By Rachael Yadlowsky – Collegiate Staff
Piper Kerman, author of “Orange is The New Black,” joined the non-profit organization Humanity for Prisoners at Fountain Street Church in Grand Rapids on March 7 to talk about women in prison.
HFP Founder Doug Tjapkes was the first to stand at the podium and explained that HFP is the only organization in Michigan that works one on one with prisoners. HFP is now working with around 300 prisoners.
HFP tries to prevent abuse in prisons between inmates and officers. They also try to help the inmate when they are released because many don’t have a job, a place to stay, or even clothes.
Kerman started her lecture by explaining why she was arrested. Kerman was indicted for money laundering for a heroin dealer in 1998 and was sentenced to 15 months. In 2004 She was taken to a minimum security prison called Danbury Correctional Institute in Danbury, Connecticut.
“I walked through the gates of the prison alone and words can’t describe how scared I was,” Kerman said. “But when I walked into the place where I would be living, the women there greeted me and asked if I had everything that I needed because the prison wouldn’t provide any toiletries.
“It wasn’t a dog-eat-dog society in the prison,” Kerman said. “The women I lived with had so much personality and were so amazing. They helped me survive and I am eternally grateful to them.”
Kerman served 11 months in the Danbury Institute and was transferred to Chicago to serve the remainder of her sentence. Kerman served 13 months of her 15 month sentence and was released in 2005.
After talking about her life in prison, Kerman addressed the justice system. She said that prisons and jails are only used as a tool for social control.
“I don’t understand how a justice system that privileges people can call itself a justice system,” Kerman said.
She continued to talk about justice system reform that needs to happen. For example, she said incarcerating a mother costs about $60,000 a year and this amount doesn’t include foster care for their children. However, if the mother is allowed to serve at her home and still take care of her kids it would cut the cost in half.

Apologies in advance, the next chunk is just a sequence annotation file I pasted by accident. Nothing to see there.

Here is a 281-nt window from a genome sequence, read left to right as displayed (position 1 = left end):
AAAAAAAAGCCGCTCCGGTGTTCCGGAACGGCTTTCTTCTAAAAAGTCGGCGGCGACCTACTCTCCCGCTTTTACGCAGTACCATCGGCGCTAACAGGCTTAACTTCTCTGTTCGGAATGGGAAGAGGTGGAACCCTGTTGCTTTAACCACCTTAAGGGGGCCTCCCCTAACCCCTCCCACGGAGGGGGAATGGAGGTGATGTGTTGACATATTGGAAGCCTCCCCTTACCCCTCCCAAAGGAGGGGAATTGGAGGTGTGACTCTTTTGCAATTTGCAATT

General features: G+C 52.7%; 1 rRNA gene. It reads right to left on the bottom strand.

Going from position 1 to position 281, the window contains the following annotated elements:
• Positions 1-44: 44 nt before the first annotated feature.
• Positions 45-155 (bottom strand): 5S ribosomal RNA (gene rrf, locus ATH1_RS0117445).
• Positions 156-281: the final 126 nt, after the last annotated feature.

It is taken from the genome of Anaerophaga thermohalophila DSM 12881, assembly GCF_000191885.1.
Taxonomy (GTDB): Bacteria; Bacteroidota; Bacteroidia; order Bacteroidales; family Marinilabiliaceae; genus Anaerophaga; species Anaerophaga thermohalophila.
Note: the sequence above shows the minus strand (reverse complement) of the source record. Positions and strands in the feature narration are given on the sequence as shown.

She spoke on racial equality as well.
“On average, African Americans are four times more likely to be arrested than white people,” Kerman said.
Other topics included the reform or abolishment of children in prisons, false convictions, helping released inmates and many other things.
In reference to false convictions, Kerman said that on average, African American inmates spend four and a half more years in prison than white inmates with false convictions.
In Kerman’s lecture, she said that when she was released, she was hundreds of miles away from her home, only had $28, and the only clothes that she was given were a pair of mens clothes.
Luckily for her, her husband came to get her and brought her clothes. Although Kerman could easily go back to her life in New York, many other released inmates can’t. About 700,000 people are released from jail without a secure future.
Kerman told a moving story of a woman that she used to room with in Danbury. The woman, nicknamed “Pom-Pom,” was released before Kerman. Later, Kerman received a letter from Pom-Pom saying that she was staying with a relative who didn’t want her there. She didn’t go outside because it was a dangerous neighborhood and because she didn’t have a jacket. Pom-Pom told Kerman that she missed her and that she wanted to come back to the prison.
“After reading that letter, I just started crying,” Kerman said.
“After hearing Piper talk about the letter she got from her roommate, I was very moved,” said Cheryl Chambliss of Grand Rapids. “It was a reminder that we need to push for justice reform.”
“Orange Is The New Black” was published just five years after Kerman’s release. Kerman explained that she experienced many of the things that occurred in the book. She titled her book as a satirical remark to the 650% increase in incarcerated women in the past 30 years.
“Women are linked to fashion and there’s always a “This is the new this” in fashion,” Kerman said. “So I thought that I would title the book Orange Is the New Black.”
After her lecture, both Kerman and Tjapkes answered questions from the audience. Many spectators asked how they could help improve the justice system.
“To get involved, you first have to get informed,” Tjapkes said.
“I thought it was fascinating,” said Kimberly Stapert of Grand Rapids. “It went more in depth than what I anticipated and I’m definitely going to spread the word about what is going on in our prisons.”